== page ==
Stocks experienced considerable volatility over the course of the trading session on Wednesday, with the major averages eventually ending the session firmly in positive territory. The choppy trading came as traders digested some strong economic data combined with weak demand for a U.S. treasury auction.
Some initial buying interest was generated by a report from the Commerce Department revealing that durable goods orders unexpectedly showed a substantial increase in the month of February after falling in each of the six previous months.
The report showed that durable goods orders jumped 3.4 percent in February after falling by a revised 7.3 percent in January. Economists had been expecting durable goods orders to fall by 2.5 percent compared to the 4.5 percent decrease that had been reported for the previous month.
The markets saw some further upside after the Commerce Department released a separate report showing an unexpected increase in new home sales in the month of February. This marked the latest in recent string of positive housing market data.
The Commerce Department said that new home sales rose 4.7 percent to an annual rate of 337,000 in February from an upwardly revised January rate of 322,000. The results surprised economists, who had been expecting sales to fall to 300,000 from the 309,000 originally reported for the previous month.
Stocks were unable to sustain the upward move, however, as investors remained skeptical that the better than expected data signals a turnaround for the economy.
After hovering in positive territory for much of the morning, stocks showed a substantial turnaround over the course of the afternoon amid a negative reaction to the release of the results of the Treasury Department's auction of $34 billion worth of five-year notes. The auction drew a yield of 1.849 percent and a bid-to-cover ratio of 2.02.
With the bid-to-cover ratio, an indicator of demand, coming in below the 2.21 from the Treasury's previous auction of $32 billion in five-year notes last month, the auction results raised some concerns about demand for U.S. government debt. The major averages subsequently pulled back well off their highs and into the red.
Nonetheless, stocks moved back to the upside going into the close, lifting the major averages back into positive territory. The Dow closed up 89.84 points or 1.2 percent at 7,749.81, the Nasdaq closed up 12.43 points or 0.8 percent at 1,528.95 and the S&P 500 closed up 7.63 points or 1 percent at 813.88.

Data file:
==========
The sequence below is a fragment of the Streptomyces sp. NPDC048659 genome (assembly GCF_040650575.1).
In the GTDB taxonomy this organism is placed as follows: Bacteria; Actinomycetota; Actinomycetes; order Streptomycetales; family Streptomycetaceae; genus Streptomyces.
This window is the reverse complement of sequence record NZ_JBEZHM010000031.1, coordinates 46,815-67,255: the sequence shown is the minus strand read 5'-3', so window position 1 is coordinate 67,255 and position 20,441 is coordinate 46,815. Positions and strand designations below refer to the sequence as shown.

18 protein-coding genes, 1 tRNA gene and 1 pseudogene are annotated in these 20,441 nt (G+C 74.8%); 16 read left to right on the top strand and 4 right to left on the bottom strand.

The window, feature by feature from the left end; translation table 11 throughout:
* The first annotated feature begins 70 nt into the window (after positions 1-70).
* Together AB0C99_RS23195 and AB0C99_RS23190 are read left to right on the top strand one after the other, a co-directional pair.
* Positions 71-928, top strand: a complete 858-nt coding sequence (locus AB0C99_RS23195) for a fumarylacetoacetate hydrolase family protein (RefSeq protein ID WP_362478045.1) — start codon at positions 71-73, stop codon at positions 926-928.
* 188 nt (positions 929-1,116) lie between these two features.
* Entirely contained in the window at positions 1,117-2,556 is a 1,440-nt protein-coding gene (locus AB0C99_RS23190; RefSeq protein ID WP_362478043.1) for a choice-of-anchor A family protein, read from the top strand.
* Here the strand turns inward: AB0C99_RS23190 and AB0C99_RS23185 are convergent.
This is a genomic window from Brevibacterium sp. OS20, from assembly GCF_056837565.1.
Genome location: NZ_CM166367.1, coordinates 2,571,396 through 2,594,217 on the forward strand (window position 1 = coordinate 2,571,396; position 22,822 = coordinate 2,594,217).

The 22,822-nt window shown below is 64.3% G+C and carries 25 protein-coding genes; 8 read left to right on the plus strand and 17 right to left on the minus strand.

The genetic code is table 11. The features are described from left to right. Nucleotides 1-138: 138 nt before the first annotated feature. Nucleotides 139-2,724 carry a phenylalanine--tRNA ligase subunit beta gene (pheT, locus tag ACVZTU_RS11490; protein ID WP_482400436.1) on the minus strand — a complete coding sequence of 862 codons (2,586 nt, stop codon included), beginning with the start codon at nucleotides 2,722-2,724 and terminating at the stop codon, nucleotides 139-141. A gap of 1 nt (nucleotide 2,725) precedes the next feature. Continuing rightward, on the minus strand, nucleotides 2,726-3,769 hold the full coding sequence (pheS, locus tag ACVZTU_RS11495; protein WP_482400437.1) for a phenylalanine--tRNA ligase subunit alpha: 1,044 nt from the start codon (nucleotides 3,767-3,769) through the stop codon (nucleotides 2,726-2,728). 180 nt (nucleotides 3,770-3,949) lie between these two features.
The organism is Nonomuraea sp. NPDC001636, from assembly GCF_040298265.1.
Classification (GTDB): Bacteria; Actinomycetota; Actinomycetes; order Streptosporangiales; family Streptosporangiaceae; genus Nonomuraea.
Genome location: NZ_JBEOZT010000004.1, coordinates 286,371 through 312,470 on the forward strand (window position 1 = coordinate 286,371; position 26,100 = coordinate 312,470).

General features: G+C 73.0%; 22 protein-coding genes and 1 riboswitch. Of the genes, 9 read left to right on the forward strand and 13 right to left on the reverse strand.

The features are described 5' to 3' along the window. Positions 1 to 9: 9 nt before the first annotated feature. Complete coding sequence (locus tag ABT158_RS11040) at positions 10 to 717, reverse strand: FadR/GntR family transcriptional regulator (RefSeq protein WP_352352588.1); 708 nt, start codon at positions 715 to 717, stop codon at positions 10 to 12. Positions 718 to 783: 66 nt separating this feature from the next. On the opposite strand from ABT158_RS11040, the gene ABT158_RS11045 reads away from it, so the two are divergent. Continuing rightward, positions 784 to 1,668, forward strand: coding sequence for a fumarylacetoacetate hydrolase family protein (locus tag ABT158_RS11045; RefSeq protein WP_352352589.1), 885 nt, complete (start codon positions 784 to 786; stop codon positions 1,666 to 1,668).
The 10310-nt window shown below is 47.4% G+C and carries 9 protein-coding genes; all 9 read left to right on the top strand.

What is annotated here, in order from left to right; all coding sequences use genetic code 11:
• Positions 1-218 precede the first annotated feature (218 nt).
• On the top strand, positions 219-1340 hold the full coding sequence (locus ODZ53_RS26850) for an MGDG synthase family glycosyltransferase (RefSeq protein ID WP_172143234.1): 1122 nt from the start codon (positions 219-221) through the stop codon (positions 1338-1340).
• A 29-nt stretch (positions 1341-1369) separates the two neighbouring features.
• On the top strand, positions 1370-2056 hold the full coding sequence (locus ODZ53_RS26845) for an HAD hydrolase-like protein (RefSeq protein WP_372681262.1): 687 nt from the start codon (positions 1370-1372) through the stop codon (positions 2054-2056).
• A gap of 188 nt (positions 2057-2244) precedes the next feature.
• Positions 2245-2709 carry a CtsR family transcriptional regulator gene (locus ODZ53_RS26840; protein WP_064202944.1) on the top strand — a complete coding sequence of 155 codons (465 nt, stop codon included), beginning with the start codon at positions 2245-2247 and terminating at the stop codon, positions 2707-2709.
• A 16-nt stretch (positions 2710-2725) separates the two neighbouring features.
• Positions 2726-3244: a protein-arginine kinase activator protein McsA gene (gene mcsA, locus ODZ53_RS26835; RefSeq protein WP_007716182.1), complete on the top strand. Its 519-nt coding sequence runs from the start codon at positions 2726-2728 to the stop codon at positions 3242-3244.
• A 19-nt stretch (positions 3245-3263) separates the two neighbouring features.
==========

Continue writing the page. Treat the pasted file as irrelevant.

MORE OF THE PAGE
Renewed strength in the banking sector contributed to the late-day rebound by the broader markets, with the Kbw Bank Index closing up 4.9 percent after bouncing back and forth across the unchanged line over the course of the afternoon.
Capital One (COF) helped to lead the sector higher, with the financial services provider closing up 8.6 percent. Fifth Third Bancorp (FITB) and U.S. Bancorp (USB) also posted strong gains.
Housing stocks also showed a strong move back to the upside going into the close, driving the Philadelphia Housing Index up 3.3 percent. With the gain, the index more than offset the 1.6 percent loss it posted on Tuesday to end the session at its best closing level in well over a month.
The late-day rebound by the major averages also reflected renewed strength among gold, airline, brokerage, and health insurance stocks. The strength among gold stocks came as the price of the precious metal rose $12 to $938 an ounce.
On the other hand, some weakness remained visible among railroad stocks, as reflected by the 2.8 percent loss posted by the Dow Jones Railroad Index. Some computer hardware stocks are also remained stuck firmly in negative territory.
A majority of the Dow components ended the day in positive territory, contributing to the gain posted by the blue chip index. Reflecting the strength in the banking sector, JP Morgan (JPM) and Bank of America (BAC) turned in two of the Dow's best performances.
Alcoa (AA) also showed a strong upward move over the course of the trading session, with the aluminum producer closing up 5.5 percent. With the gain, shares of Alcoa ended the day at their best closing level since early February.
The higher close by the Dow also reflected notable gains by McDonald's (MCD), Boeing (BA), Pfizer (PFE), and Procter & Gamble (PG), which all closed up more than 2 percent.
At the other end of the spectrum, General Motors (GM) suffered one of the biggest losses of the session, closing down 6.6 percent. With the loss, GM pulled back further off the nearly two-month closing high that it set on Monday.
Additionally, Citigroup (C), Caterpillar (CAT), and Verizon (VZ) also posted notable losses, limiting the upside for the Dow.
In overseas trading, stock markets across the Asia-Pacific market turned in a mixed performance on Wednesday. While Japan's benchmark Nikkei 225 Index fell 0.1 percent, South Korea's KOSPI posted a gain of 0.6 percent.
The major European markets also closed mixed on the day. The U.K.'s FTSE 100 Index ended the session down 0.3 percent, while the French CAC 40 Index and the German DAX Index posted gains of 0.7 percent and 0.9 percent, respectively.
In the bond market, treasuries made a notable move to the downside due to the weak demand for the five-year note auction. Subsequently, the yield on the benchmark 10-year note closed up 11.8 basis points at 2.772 percent.
The Labor Department's report on weekly jobless claims will likely influence trading on Thursday, while investors will also keep an eye on the Commerce Department's final report on fourth quarter.
Additionally, Paychex (PAYX), Red Hat (RHT), and CKE Restaurants (CKR) are among the companies that have released their quarterly results after the close of trading today, while Best Buy (BBY), ConAgra (CAG), and Gamestop (GME) are among the companies due to release their results before the open on Thursday.
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